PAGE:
Karen Chen left the 2018 Winter Olympics so disappointed over the subpar performances that left her in 11th place that she immediately vowed to try again.
“When I got off the ice, I remember telling myself, `You’ve got to go for another four years. This was not your dream,’” Chen said in a recent media conference.
Yet a season later, after battling an injury that kept her out of all but one minor competition, Chen no longer was so sure.
She had been admitted to Cornell University, which would mean both training far from her coaching team in Colorado Springs and chasing around near the college to find ice time. She had struggled with boot-related foot problems for years. She had accomplished the original part of her dream, which was simply making the Olympics.
Before her first semester of college, Chen thought about calling it a competitive career at age 19. She had a family meeting to discuss the issue and wound up deciding both to give it another go and also that she wanted to be a full-time student at the Ithaca, New York, school.
Her season of doing both would, like the rest of her career, be a figure skating roller coaster, with more downs than ups in 2019-20. Yet it led Chen back to her original decision about the 2022 Olympics.
“The jumbling of skating and school and managing that gave me quite a bit of clarity about how much I love the sport and that I wanted to give myself my best shot at making the team again,” Chen said.
“That fire just relit inside me, and I knew that it’s only going to get harder as you get older, so now is the time to chase those dreams.”
So she put Cornell on hold after one year, moved back to Colorado Springs and, after riding the roller coaster again, will be in Nashville at the U.S. Championships this week looking to earn one of the three U.S. women’s singles spots for next month’s Beijing Olympics. No matter what happens, she intends to return to Cornell in the fall 2022 semester.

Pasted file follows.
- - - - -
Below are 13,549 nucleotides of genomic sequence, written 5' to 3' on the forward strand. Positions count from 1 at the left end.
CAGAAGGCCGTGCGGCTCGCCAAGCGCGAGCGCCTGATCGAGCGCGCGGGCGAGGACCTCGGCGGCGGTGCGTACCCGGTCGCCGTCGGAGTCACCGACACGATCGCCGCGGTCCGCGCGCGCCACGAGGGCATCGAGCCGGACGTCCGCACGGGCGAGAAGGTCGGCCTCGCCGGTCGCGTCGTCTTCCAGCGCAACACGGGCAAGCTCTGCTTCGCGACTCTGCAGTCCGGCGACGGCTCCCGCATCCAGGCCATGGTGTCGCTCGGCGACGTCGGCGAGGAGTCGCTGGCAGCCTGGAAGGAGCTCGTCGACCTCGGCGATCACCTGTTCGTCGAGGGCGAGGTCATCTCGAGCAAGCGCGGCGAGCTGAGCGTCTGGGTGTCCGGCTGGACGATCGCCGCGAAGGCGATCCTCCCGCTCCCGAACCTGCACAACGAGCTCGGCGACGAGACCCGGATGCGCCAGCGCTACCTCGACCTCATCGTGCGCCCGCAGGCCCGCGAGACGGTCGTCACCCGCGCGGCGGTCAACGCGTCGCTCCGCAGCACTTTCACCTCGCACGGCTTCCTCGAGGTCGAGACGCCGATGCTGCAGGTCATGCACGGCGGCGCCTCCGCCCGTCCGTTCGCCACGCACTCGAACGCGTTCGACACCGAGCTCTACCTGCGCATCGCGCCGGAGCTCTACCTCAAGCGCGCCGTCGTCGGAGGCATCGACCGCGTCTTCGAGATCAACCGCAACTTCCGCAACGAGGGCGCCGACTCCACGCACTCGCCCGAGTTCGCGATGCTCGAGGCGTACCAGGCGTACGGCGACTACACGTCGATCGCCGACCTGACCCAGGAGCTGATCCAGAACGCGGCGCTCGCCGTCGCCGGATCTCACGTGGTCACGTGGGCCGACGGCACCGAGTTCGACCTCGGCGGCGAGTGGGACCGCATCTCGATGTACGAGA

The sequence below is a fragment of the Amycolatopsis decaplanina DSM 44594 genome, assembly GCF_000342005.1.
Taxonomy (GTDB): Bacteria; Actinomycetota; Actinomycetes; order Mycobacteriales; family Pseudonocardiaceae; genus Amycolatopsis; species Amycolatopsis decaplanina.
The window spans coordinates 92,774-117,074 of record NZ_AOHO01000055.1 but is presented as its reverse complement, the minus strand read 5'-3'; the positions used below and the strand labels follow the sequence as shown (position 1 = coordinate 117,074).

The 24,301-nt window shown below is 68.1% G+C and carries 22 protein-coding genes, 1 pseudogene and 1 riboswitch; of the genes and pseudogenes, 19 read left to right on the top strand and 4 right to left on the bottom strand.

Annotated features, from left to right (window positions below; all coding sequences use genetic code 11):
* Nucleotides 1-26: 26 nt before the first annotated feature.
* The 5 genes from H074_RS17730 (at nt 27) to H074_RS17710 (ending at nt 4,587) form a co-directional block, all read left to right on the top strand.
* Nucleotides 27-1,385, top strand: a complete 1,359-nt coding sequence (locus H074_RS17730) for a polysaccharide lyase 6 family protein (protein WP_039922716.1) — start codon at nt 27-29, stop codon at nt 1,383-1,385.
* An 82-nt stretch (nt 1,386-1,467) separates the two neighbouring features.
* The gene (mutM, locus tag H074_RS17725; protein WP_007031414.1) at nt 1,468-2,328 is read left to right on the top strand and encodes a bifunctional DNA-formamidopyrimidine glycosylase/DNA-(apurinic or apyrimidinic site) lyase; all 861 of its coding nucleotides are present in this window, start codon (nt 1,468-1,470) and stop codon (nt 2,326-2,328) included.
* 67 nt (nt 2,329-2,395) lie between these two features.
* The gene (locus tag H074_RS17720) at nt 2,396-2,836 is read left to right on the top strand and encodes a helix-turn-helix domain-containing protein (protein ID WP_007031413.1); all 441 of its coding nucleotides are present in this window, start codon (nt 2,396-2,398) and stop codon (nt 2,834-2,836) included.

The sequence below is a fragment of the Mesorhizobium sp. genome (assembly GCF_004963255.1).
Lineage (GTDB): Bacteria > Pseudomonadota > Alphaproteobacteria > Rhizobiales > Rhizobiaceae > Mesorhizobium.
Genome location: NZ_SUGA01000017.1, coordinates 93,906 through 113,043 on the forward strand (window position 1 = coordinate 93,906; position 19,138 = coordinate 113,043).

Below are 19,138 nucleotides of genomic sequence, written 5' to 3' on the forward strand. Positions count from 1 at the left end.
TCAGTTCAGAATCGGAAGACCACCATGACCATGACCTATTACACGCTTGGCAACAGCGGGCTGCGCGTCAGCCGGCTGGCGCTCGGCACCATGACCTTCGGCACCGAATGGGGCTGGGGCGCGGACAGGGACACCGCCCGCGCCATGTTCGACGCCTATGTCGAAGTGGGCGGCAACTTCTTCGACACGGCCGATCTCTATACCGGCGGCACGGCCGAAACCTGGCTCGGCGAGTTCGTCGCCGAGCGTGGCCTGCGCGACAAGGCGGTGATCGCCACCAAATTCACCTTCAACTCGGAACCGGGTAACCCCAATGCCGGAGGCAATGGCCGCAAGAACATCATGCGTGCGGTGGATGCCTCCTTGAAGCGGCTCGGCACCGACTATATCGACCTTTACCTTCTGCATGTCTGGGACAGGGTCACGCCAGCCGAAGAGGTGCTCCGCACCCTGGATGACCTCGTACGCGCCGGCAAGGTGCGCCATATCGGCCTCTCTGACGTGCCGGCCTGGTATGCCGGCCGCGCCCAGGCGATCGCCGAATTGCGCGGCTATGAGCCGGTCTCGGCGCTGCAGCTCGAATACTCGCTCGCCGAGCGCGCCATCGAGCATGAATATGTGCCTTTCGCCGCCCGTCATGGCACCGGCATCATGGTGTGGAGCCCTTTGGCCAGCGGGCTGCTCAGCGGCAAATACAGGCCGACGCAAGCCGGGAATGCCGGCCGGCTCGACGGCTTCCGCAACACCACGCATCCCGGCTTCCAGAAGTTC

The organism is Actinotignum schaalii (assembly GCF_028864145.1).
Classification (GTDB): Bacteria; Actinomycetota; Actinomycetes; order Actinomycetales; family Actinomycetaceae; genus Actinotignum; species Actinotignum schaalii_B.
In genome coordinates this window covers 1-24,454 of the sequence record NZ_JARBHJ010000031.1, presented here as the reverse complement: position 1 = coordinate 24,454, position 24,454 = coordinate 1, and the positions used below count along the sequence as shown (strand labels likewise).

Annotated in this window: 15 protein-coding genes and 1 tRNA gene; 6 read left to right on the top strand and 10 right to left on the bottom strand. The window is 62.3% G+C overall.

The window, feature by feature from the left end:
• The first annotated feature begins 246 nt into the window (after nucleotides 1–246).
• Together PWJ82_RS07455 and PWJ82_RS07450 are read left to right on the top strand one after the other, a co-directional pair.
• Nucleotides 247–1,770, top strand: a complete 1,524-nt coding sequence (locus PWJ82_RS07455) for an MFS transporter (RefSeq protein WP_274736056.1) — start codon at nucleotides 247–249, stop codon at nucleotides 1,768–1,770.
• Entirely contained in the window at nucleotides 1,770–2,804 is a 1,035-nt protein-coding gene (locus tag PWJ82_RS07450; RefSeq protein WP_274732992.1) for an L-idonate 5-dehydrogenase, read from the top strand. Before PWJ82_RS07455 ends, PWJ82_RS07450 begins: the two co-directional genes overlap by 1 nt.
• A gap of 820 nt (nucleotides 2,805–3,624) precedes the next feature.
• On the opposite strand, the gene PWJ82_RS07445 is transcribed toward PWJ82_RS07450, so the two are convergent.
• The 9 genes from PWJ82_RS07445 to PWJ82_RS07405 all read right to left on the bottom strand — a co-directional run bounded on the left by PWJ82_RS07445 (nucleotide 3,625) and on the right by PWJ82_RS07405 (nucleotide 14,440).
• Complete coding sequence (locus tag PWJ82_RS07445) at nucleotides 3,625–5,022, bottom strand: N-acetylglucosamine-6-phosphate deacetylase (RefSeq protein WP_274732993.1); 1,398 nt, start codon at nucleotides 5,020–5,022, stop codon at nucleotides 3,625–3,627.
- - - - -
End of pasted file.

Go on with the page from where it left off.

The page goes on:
Chen’s surprising fourth-place finish at the 2021 World Championships was the key to the U.S. earning a third spot, since reigning U.S. champion Bradie Tennell faltered.
Chen had effectively done the same thing with a surprising fourth at the 2017 worlds, after then-reigning world silver medalist Ashley Wagner faltered.
“Let’s take a moment to all thank @Karebearsk8 (Chen) for saving America because let’s be honest, she did.” Wagner had tweeted. “First time at worlds and she saves the day.”
Chen, ever modest, plays down those two high finishes at the high-pressure pre-Olympic worlds, where results determine each nation’s number of spots in the ensuing Winter Games.
“The way I look at worlds is obviously the reason I got fourth was because a lot of the other competitors had some stumbles, and I managed to skate clean,” Chen said. “In a way, I was prepared to be lucky, and I delivered what I could do, and luck just happened to be in my favor.”
Chen, 22, the 2017 U.S. champion and three-time national bronze medalist, is among perhaps five women with a shot at Team USA’s three Beijing spots. Another, Isabeau Levito, 14, is a podium contender at nationals but below the minimum age for Olympic eligibility.
The likely group of Olympic hopefuls thinned when Tennell withdrew Friday because of a lingering foot injury. Tennell not only was defending champion but the most consistent U.S. woman over the past three seasons, having followed her first U.S. title in 2018 with three more podium finishes at nationals.
Her absence leaves Chen, two-time champion Alysa Liu, Mariah Bell, Amber Glenn and possibly Lindsay Thorngren as the primary candidates for the team.
U.S. Figure Skating created a “priority process” system to help select the team, but the top contenders’ results beginning with the 2021 worlds have not clearly separated them according to the applicable criteria. Making the podium at nationals – and even winning – is no guarantee of an Olympic spot.
“When I think about nationals, I am excited, but at the same time, I get very, very nervous because only three of us get to be on the Olympic team,” Chen said.
Liu, 16, the youngest U.S. champion ever when she won her first of two straight titles in 2019, would be the odds-on title favorite but for the uncertainty created by her having changed coaches six weeks before nationals.
Liu comes to nationals with her third different coaching team in the past three seasons.
The most recent change came just before Thanksgiving, when she left Massimo Scali and Jeremy Abbott and a Bay Area training base near her home outside Oakland.